Wednesday, September 28, 2022

Good News: Here’s Why Cheap Marijuana Is In Our Future

It’s good news for consumer and not-so-good-news for growers: The price of marijuana is falling exponentially. And the forecast calls for the trend to continue.

Why? It’s Economics 101: Supply and demand.

“Wholesale marijuana prices declined in 2016 from $2,500 to $1,000 per pound, with some dispensaries offering recreational ounces as low as $65 on,” Brian Shapiro, CEO of CannaSaver, told Forbes.

Shapiro told Forbes that grow houses flooded the market with cheap marijuana and subsequently drove prices down. Only concentrated cannabis products like oils remained fairly unchanged in pricing.

In Colorado and Washington, the two most mature legal markets in the U.S., the average price of a gram of cannabis is now $6. In August of 2015, a legal gram in Washington was $25 (although $1o grams were abundant in the black market and the then quasi-legal medical market.

Douglas Brown of Contact High Communications told Forbes that he believes the mega-growers in the legal states have glutted the market with product.  “At some point — and we are probably there now — flower becomes a commodity, like soybeans or corn. And then only the biggest players make any money selling it. Margins are thin, but they grow a lot of flower,” Brown told Forbes.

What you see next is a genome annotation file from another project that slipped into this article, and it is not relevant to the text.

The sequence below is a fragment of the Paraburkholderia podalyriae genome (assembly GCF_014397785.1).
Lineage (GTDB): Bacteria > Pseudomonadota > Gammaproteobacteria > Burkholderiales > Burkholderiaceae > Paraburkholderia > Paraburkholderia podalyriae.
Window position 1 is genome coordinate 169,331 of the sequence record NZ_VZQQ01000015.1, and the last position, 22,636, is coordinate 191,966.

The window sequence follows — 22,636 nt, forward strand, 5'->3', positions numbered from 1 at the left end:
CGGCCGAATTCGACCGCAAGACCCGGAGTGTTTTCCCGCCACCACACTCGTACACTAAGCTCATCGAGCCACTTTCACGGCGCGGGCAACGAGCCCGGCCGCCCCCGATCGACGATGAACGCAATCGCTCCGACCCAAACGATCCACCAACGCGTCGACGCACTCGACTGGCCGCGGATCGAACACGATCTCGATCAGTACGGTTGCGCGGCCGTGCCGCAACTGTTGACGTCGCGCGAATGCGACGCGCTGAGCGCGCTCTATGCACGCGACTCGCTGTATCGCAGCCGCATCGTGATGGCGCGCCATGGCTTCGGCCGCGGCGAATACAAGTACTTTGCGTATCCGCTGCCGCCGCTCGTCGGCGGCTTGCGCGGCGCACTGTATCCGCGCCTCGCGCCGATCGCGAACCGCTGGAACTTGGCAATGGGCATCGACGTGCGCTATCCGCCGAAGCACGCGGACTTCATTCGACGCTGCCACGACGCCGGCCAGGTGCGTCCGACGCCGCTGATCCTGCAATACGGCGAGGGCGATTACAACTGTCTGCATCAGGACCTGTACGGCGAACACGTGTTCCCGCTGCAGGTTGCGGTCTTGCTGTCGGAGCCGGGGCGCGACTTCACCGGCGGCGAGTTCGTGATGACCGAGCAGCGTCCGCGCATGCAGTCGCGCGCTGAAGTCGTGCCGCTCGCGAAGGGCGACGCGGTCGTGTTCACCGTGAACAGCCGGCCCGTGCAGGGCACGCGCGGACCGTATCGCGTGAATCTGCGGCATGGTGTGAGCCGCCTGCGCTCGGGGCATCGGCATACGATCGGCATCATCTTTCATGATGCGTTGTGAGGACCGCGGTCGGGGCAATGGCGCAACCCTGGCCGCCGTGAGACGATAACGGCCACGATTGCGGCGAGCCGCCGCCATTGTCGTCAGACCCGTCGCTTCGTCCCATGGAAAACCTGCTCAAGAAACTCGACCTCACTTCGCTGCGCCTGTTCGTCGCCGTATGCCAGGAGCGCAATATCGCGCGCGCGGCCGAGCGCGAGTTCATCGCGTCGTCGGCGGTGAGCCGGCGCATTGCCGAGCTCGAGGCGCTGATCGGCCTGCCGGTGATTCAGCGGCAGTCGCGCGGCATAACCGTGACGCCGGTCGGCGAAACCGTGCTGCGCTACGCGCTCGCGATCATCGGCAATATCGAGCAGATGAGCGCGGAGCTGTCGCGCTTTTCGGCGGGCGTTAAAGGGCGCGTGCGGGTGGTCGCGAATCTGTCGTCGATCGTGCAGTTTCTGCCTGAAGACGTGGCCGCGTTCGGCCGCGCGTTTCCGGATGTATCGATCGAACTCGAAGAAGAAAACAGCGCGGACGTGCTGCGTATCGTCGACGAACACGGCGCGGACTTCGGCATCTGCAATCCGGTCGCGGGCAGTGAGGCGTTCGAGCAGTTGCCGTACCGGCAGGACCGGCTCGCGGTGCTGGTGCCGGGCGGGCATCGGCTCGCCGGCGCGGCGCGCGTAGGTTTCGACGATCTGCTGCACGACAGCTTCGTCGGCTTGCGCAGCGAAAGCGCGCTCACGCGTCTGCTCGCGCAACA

And Carter Laren, of Gateway, a cannabis incubator group said, “When marijuana sells for $750 a pound it starts to become difficult to make a profit. When it gets somewhere below $500 a pound, it becomes impossible.”

The Forbes report highlighted one sector of the cannabis industry that, for now, is not feeling the pinch: The illegal black market. According to ArcView Research, 87 percent of marijuana sales — or about $46 billion — occur in the illegal market.

But even California black market growers are seeing a gradual drop in illegal wholesale prices. “For many of us here in Humboldt County, the glut of product out there makes it harder for us to operate,” said one grower in northern California who wishes to remain anonymous. “Three years ago, a single harvest for me — and my operation is modest compared to most — would bring in $300,000. Those days are over.”



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